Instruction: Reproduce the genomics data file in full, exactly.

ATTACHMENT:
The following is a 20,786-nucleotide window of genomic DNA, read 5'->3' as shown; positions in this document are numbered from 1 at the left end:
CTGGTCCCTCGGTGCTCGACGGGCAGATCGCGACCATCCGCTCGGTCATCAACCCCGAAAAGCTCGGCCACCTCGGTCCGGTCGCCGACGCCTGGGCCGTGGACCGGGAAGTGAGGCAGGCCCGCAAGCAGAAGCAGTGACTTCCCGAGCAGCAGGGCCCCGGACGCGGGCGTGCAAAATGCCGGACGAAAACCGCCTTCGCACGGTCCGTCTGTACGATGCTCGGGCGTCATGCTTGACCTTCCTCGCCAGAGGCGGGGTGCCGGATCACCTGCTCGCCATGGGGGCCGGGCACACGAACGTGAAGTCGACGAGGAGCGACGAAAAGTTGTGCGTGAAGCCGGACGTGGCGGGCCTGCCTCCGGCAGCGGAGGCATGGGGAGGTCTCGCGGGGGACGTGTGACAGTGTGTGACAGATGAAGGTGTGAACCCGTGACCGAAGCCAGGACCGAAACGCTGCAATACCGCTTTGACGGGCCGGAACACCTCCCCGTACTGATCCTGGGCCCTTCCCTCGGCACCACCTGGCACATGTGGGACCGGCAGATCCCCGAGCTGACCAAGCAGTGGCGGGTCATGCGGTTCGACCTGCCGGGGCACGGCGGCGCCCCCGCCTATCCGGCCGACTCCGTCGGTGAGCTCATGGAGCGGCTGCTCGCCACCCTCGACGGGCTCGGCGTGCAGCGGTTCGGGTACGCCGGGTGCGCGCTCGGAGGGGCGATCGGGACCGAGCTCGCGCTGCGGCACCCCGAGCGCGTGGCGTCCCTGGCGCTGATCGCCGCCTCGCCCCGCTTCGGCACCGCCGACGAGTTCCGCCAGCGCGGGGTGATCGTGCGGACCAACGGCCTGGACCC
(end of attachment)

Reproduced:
The following is a 20,786-nucleotide window of genomic DNA, read 5'->3' as shown; positions in this document are numbered from 1 at the left end:
CTGGTCCCTCGGTGCTCGACGGGCAGATCGCGACCATCCGCTCGGTCATCAACCCCGAAAAGCTCGGCCACCTCGGTCCGGTCGCCGACGCCTGGGCCGTGGACCGGGAAGTGAGGCAGGCCCGCAAGCAGAAGCAGTGACTTCCCGAGCAGCAGGGCCCCGGACGCGGGCGTGCAAAATGCCGGACGAAAACCGCCTTCGCACGGTCCGTCTGTACGATGCTCGGGCGTCATGCTTGACCTTCCTCGCCAGAGGCGGGGTGCCGGATCACCTGCTCGCCATGGGGGCCGGGCACACGAACGTGAAGTCGACGAGGAGCGACGAAAAGTTGTGCGTGAAGCCGGACGTGGCGGGCCTGCCTCCGGCAGCGGAGGCATGGGGAGGTCTCGCGGGGGACGTGTGACAGTGTGTGACAGATGAAGGTGTGAACCCGTGACCGAAGCCAGGACCGAAACGCTGCAATACCGCTTTGACGGGCCGGAACACCTCCCCGTACTGATCCTGGGCCCTTCCCTCGGCACCACCTGGCACATGTGGGACCGGCAGATCCCCGAGCTGACCAAGCAGTGGCGGGTCATGCGGTTCGACCTGCCGGGGCACGGCGGCGCCCCCGCCTATCCGGCCGACTCCGTCGGTGAGCTCATGGAGCGGCTGCTCGCCACCCTCGACGGGCTCGGCGTGCAGCGGTTCGGGTACGCCGGGTGCGCGCTCGGAGGGGCGATCGGGACCGAGCTCGCGCTGCGGCACCCCGAGCGCGTGGCGTCCCTGGCGCTGATCGCCGCCTCGCCCCGCTTCGGCACCGCCGACGAGTTCCGCCAGCGCGGGGTGATCGTGCGGACCAACGGCCTGGACCC